Naked & Wild Rice Risotto with Sun Dried Tomatoes

As we have been experimenting with using whole Naked Oat groats in rice form, we have found that risottos work particularly well.  The method of roasting the rice with onions and butter before adding liquid brings out an amazing nutty flavour, and adding vegetables makes for a nice one-pot meal, or a side dish if you’re planning somewhat of a fancier affair.




1 cup Naked & Wild Rice Blend

1 small onion, chopped

1 clove garlic, minced

1-2 tbsp butter

1/2 cup white wine

2 cups stock (vegetable or chicken both work well)

1 cup water

1/3 cup (loosely packed) sundried tomatoes, chopped

parsley – 2 tsp dried, or a handful if it’s fresh

1/4 cup parmesan cheese

Salt & Pepper to taste



Combine the stock and water in a pot and bring to a boil.  It needs to be kept hot until it is added to the rice.

Sautee the onions and garlic with the butter over medium heat.

When the onions are soft, add the Naked & Wild Rice Blend and continue to sautee for several minutes, until some of the oat ‘rice’ begins to turn brown and they acquire a toasted aroma.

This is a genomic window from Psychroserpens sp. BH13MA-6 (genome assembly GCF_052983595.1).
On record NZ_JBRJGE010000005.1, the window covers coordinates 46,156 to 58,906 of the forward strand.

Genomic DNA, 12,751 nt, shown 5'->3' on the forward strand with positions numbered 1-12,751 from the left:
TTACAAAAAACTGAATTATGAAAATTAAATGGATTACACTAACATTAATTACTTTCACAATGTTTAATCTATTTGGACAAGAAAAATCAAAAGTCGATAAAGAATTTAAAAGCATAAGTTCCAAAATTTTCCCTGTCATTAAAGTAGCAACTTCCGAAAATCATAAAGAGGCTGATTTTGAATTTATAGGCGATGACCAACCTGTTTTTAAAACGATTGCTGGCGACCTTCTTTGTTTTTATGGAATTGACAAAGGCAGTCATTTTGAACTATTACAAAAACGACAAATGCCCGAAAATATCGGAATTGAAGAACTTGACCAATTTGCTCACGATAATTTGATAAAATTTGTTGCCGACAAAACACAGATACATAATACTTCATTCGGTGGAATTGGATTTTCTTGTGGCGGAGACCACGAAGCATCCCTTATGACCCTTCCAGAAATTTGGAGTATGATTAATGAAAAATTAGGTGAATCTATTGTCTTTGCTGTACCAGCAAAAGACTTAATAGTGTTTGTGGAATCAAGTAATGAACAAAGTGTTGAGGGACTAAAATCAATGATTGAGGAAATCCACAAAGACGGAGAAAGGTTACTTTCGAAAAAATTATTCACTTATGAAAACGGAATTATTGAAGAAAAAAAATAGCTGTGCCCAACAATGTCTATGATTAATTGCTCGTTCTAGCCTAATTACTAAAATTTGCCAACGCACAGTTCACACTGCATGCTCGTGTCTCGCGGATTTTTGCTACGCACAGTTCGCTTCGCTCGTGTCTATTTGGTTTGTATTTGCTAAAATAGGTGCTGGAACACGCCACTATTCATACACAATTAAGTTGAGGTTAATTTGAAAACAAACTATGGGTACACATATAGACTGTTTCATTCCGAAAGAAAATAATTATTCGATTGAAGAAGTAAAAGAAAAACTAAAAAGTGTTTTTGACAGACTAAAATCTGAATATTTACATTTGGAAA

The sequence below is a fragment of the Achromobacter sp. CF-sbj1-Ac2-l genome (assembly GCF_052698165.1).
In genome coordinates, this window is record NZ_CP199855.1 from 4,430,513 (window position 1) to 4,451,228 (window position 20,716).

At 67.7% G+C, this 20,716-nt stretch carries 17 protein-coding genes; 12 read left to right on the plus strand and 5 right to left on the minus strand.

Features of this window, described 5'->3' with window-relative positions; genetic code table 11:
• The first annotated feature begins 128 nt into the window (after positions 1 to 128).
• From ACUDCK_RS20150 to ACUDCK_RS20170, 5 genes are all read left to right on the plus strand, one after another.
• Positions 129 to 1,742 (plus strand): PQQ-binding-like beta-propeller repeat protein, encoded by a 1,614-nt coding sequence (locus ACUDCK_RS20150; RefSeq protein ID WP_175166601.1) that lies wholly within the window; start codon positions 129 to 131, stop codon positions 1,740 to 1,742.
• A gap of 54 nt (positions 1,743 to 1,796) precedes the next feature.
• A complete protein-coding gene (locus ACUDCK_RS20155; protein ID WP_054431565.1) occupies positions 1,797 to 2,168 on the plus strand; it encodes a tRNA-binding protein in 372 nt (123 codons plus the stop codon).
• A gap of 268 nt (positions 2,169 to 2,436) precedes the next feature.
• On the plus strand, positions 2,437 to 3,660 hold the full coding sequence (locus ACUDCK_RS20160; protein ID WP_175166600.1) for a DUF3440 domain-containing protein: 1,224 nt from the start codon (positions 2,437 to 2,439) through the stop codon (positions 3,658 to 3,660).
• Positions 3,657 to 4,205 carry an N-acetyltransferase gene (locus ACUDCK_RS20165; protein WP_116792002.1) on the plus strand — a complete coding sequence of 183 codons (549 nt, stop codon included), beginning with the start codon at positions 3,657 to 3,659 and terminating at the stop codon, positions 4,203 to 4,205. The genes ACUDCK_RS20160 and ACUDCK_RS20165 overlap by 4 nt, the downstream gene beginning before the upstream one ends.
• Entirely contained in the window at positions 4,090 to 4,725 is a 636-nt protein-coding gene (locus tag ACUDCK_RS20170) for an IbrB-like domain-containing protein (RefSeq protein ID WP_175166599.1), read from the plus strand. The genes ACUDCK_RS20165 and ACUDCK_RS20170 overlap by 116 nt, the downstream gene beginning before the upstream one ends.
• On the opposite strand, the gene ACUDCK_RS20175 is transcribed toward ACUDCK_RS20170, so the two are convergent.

Stir in the tomatoes.

Add the wine and cook until most of the liquid is absorbed by the rice.

Now start adding the hot stock.  Most recipes recommend adding just one ladle at a time.  I rushed this a bit by stirring in half a cup at a time and it seemed to work fine, but i’m no expert on the whole risotto thing.  Apparently it’s important to allow the stock to be mainly absorbed by the rice before adding the next amount, never letting the stock entirely dry up, but getting close each time.  Again, others might have improvements on this technique, but even my half-diligent method seemed to work out fine 🙂

Continue adding stock until the rice is tender.  Depending on your stovetop temperature you may need to adjust the liquid somewhat – adding more boiling water or stock.  Season with salt and pepper, and stir in the parmesan and parsley, leaving some extra for garnish on the top.  This would make a great side dish to serve with meat, but we enjoyed it on it’s own for lunch as well.